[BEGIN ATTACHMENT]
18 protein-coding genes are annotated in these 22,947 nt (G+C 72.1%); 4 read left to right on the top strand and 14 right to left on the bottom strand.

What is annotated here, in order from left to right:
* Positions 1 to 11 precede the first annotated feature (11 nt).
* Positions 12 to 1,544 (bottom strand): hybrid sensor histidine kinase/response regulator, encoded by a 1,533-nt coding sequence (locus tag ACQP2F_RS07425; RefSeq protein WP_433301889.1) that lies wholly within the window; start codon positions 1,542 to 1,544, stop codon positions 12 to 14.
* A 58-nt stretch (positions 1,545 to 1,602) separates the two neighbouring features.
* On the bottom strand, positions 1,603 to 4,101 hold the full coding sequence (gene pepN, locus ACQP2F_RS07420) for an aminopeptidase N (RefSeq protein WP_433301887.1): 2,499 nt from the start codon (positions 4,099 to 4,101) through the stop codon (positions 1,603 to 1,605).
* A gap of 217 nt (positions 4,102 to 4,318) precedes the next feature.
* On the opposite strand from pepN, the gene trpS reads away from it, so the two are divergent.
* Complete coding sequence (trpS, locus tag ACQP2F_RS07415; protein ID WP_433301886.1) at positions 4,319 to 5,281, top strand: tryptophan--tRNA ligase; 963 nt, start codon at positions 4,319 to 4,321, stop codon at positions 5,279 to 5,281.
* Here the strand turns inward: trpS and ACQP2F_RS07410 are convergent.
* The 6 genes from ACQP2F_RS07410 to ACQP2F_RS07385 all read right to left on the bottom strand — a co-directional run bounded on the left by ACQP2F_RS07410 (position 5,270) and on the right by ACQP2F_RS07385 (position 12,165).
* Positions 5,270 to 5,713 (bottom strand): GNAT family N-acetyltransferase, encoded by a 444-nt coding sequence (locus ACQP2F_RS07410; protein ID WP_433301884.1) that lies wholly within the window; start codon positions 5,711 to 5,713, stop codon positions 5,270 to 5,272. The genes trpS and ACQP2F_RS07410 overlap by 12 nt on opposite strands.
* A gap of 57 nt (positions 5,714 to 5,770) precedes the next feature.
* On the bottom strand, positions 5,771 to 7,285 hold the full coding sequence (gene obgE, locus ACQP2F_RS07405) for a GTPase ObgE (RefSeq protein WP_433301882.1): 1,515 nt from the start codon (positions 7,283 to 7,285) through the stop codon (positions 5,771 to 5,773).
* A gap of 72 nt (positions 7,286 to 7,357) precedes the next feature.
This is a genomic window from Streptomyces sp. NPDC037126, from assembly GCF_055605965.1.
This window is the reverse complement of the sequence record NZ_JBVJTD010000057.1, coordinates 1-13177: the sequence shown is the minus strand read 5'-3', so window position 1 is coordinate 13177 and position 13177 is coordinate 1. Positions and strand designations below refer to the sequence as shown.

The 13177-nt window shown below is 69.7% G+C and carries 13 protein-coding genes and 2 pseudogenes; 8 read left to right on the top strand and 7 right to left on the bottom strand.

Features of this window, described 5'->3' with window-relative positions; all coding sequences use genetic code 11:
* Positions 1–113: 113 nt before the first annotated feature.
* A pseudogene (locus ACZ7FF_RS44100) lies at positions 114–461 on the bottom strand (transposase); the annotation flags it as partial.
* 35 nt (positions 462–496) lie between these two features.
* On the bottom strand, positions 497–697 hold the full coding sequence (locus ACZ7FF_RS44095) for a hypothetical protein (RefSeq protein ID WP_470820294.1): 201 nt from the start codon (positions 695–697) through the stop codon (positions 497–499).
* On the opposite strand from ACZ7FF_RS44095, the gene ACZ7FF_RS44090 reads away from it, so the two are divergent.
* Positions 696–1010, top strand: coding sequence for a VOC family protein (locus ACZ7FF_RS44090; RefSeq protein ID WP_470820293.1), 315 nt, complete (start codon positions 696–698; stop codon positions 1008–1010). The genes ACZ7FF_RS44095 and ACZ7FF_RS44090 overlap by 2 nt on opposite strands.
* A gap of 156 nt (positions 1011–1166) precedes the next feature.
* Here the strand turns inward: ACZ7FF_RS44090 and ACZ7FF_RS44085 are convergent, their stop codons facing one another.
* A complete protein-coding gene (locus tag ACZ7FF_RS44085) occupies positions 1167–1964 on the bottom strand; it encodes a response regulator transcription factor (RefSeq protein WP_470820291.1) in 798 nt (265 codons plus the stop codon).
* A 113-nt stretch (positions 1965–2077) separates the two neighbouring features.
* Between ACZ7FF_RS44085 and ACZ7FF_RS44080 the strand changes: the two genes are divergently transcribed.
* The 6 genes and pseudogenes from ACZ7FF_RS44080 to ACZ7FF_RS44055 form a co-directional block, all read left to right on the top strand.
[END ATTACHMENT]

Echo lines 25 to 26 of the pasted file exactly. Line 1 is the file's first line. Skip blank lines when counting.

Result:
* Positions 696–1010, top strand: coding sequence for a VOC family protein (locus ACZ7FF_RS44090; RefSeq protein ID WP_470820293.1), 315 nt, complete (start codon positions 696–698; stop codon positions 1008–1010). The genes ACZ7FF_RS44095 and ACZ7FF_RS44090 overlap by 2 nt on opposite strands.
* A gap of 156 nt (positions 1011–1166) precedes the next feature.